Drug Safety in Pregnancy & Lactation | Breastfeeding Drug Safety | Pharmacovigilance | BPharm Notes

Drug Safety in Pregnancy & Lactation | Breastfeeding Drug Safety | Pharmacovigilance | BPharm Notes

During pregnancy, a large part of the body is affected by the physiological and anatomical changes that start in early pregnancy. Many of these changes significantly affect the pharmacokinetic
(absorption, distribution, metabolism, and excretion) and pharmacodynamic properties of different drugs (1-3). During treatment, the use of medicines with the content of only some active
ingredients is important to ensure maternal and fetal safety during pregnancy (4-6).

Drug–nutritional element interactions are defined as the physicochemical, physiological, and
pathophysiological relationships between a drug and nutritional element or between a drug
and multiple nutritional elements, nutrients, and constituents or the nutritional status in a
broader sense (6-8). Drug–nutritional element interactions can occur in four steps: extracellular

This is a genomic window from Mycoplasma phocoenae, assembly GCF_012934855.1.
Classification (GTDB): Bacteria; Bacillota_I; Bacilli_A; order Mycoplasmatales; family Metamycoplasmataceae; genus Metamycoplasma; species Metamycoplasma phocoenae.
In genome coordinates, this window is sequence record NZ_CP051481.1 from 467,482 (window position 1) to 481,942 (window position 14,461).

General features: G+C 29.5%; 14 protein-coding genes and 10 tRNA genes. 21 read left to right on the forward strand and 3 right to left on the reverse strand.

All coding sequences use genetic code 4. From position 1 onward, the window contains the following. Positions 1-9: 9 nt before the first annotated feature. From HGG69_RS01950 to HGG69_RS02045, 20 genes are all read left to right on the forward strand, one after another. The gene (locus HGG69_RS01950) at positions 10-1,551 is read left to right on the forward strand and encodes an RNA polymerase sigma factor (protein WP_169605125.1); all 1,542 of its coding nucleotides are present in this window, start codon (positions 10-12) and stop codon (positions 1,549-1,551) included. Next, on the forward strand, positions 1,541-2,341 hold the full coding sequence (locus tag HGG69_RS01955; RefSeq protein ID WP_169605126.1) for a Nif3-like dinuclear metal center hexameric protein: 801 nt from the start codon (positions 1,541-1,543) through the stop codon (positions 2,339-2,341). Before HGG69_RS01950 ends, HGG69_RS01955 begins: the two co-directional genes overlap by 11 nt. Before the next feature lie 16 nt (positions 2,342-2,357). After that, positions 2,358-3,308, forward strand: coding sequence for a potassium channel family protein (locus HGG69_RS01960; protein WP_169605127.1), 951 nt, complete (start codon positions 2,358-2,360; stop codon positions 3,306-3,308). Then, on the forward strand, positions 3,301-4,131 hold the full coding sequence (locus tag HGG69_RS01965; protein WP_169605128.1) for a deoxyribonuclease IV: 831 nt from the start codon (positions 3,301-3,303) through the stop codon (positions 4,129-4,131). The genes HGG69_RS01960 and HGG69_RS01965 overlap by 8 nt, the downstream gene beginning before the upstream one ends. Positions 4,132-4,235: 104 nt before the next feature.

bioinactivation, decrease/increase in absorption, decrease/increase in efficacy, and decrease/
increase in excretion (elimination) (7).

Therefore, the fact that health professionals consider the physiological changes and the factors affecting the distribution of the drug in the body during pregnancy is important to ensure the effectiveness of pharmacotherapy. In this review article, we aimed to investigate the effects of physiological changes during pregnancy on the pharmacokinetic properties of the drug and the interactions of drugs, nutrients, and nutritional elements

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